What You Need To Know About Sweet Cherry Irrigation and Nutrition

Although numerous aspects of sweet cherry’s natural growth habit and its many potential orchard manipulations for optimizing high-quality fruit production have been discussed in this column over the past eight to nine years, little has been noted about managing water and nutrient delivery. However, there has been some creative research over the past 20 years that is particularly useful for cherries on vigor-limiting rootstocks and/or in high-density orchard situations.

The root systems of fruit trees on dwarfing and semi-dwarfing rootstocks, or those planted at high densities for which tree-to-tree root competition is significant, tend to mirror their canopies in terms of proportional volume. Large canopies on vigorous rootstocks or at wide tree spacings usually develop extensive root systems for acquiring water and nutrients. Trees with small canopies have very limited root systems, and most fruit tree root systems compete poorly with tractor alley grasses, weeds, and neighboring trees.


Consequently, it has become especially important to provide supplemental irrigation, as well as nutrients, in strategic and timely ways to supply the necessary growth resources to leaves for photosynthesis and shoots and fruit for optimized growth.


An especially influential sweet cherry irrigation study was published in 2010 by Drs. Denise and Gerry Neilsen at the Pacific Agri-Food Research Centre in British Columbia, funded in part by the International Fruit Tree Association (IFTA). In a newly planted research orchard of ‘Skeena’ and ‘Cristalina’ on Gisela 6 rootstock, trees received equal amounts of supplemental water through drip irrigation, replacing that lost during the previous day through evapotranspiration.

Two irrigation regimes were compared: 1) the specified amount of water was applied every other day, and 2) the water was replaced as eight short duration applications every six hours over the same two-day period. At the time, every-other-day irrigation was considered to be high frequency compared to typical long sprinkler irrigation sets applied maybe every five to seven days; small amounts of irrigation every six hours seemed to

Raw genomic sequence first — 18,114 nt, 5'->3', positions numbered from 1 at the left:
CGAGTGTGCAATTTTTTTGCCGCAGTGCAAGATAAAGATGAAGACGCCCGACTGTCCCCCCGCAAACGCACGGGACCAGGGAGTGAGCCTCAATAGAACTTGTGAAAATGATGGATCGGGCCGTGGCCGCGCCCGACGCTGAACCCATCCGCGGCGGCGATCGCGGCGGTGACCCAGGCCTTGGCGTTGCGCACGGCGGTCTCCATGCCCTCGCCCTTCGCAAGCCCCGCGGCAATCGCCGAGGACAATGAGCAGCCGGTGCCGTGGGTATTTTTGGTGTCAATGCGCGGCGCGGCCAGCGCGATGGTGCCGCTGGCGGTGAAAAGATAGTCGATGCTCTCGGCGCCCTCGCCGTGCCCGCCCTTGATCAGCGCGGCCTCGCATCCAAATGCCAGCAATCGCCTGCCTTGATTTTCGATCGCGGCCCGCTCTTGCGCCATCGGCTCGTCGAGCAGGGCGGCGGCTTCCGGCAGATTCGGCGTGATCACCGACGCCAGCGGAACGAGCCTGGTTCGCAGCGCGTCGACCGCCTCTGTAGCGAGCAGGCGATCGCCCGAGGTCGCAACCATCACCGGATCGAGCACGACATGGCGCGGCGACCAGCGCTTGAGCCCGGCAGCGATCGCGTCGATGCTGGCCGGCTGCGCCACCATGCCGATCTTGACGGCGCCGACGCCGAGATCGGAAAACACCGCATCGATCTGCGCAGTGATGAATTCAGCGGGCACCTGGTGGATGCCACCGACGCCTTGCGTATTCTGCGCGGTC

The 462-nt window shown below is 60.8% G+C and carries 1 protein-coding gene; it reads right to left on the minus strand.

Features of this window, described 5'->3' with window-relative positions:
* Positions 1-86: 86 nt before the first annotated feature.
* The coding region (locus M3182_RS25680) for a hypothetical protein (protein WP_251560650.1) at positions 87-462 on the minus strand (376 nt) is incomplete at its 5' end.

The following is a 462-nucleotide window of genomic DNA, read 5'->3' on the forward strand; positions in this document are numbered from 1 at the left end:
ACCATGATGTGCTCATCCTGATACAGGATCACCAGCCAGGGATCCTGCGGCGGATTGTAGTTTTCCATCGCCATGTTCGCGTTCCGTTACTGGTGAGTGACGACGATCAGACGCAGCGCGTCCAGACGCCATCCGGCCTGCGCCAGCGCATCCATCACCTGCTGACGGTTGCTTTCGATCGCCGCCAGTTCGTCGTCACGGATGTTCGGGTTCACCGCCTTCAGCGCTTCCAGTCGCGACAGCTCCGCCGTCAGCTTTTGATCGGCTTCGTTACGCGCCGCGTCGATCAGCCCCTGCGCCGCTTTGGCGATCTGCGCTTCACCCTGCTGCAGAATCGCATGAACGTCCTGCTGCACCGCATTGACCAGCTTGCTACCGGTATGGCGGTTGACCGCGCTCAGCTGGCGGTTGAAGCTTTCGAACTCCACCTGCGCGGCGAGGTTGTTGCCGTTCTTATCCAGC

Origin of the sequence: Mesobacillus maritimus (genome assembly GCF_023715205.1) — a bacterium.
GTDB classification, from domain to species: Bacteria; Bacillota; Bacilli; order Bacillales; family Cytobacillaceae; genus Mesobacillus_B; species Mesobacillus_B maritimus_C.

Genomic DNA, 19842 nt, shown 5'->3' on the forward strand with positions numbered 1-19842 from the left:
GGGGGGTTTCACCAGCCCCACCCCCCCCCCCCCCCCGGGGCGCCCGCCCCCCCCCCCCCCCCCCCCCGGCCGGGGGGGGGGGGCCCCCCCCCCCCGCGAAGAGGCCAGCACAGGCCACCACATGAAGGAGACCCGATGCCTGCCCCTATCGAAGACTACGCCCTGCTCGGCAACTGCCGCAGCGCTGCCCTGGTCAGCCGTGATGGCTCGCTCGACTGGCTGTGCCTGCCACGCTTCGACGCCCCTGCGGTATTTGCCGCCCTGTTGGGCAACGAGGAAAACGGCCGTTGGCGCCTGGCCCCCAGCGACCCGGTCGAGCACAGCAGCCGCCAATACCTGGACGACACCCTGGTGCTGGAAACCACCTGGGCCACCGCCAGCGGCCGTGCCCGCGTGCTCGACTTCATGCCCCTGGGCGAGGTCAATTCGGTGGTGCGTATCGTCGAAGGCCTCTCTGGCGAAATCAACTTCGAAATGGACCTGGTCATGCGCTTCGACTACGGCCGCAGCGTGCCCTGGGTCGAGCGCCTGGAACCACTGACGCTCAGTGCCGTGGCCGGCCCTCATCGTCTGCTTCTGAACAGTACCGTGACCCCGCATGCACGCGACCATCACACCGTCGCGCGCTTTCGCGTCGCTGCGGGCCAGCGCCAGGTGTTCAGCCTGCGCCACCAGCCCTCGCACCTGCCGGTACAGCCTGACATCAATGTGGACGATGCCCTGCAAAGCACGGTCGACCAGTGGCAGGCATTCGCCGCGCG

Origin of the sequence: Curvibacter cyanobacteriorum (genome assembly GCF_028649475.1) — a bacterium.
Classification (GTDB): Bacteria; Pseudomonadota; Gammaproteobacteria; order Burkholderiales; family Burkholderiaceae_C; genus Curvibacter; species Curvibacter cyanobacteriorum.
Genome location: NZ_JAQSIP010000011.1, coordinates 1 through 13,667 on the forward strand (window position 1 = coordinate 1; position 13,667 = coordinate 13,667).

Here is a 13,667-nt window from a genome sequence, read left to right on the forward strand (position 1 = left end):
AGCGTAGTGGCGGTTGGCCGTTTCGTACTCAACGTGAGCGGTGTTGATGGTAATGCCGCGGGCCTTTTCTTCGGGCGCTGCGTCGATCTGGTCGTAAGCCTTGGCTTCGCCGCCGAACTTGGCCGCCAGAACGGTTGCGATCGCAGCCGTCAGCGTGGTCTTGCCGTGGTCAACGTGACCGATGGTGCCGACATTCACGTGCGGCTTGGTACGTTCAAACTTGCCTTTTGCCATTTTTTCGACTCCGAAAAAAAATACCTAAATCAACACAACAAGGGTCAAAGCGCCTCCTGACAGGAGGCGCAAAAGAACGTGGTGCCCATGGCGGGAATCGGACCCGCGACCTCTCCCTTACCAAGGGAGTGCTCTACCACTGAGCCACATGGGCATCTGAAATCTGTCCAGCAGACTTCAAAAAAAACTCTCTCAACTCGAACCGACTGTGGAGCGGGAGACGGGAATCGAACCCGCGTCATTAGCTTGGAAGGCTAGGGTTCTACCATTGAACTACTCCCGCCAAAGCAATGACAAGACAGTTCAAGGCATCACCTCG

be outlandish.

The results, however, were astonishing. The daily high-frequency, low-duration irrigation regime resulted in significantly higher levels of K and P in leaves, higher N, P, and especially K in fruit, and a larger trunk cross-sectional area (33% to 70% larger after four years). It also appeared to slightly delay fruit ripening, as determined by various indicators of fruit maturity like color, sweetness, acidity, and firmness.

This positive impact of high-frequency, pulsed irrigation on tree establishment growth was greater than any other study effects (mulching or P fertigation). Annual P fertigation at bloom accelerated the onset of flowering and fruiting in the third growing season. These results have influenced our recommendations for all high-density orchards, particularly those on more dwarfing rootstocks and high-density orchards on coarser soils with less water-holding capacity.

Similarly, providing nutrients in small amounts periodically during spring and early summer growth is much more effective for smaller trees than a single application in early spring.


The other sweet cherry nutritional study that has greatly influenced management of orchards on dwarfing rootstocks was conducted by my graduate student, Theoharis Ouzounis, who studied the influence of autumn nutrient reserves on spur leaf development the next spring. Spur leaf growth occurs only during the first few weeks of spring, essentially dependent entirely on carbohydrates, nitrogen, and other nutrients stored in reserve tissues. Consequently, they are usually smaller than most shoot leaves, which develop and expand during active shoot growth as spring progresses, with nutrients supplied from soil uptake.

Ouzounis simulated premature defoliation in fall (while leaves were still green, before senescence remobilized nitrogen to storage tissues in the tree) as well as supplemental foliar applications of urea. Defoliation reduced storage levels of nitrogen by as much as 30%, while foliar urea applications increased storage N levels in spurs up to 40% and increased spur leaf size in spring up to 24%. The foliar urea applications also improved cold acclimation during fall.

Consequently, for successful sweet cherry production on vigor-limiting rootstocks and high-density orchards, we always recommend supplemental irrigation during canopy growth provided as high-frequency, short duration sets to replace the previous day’s water use (evapotranspiration). And in early September, we recommend two supplemental foliar applications of 3% urea, repeating about seven to 10 days later, to enhance spring spur leaf development and initiate the early stages of cold acclimation.


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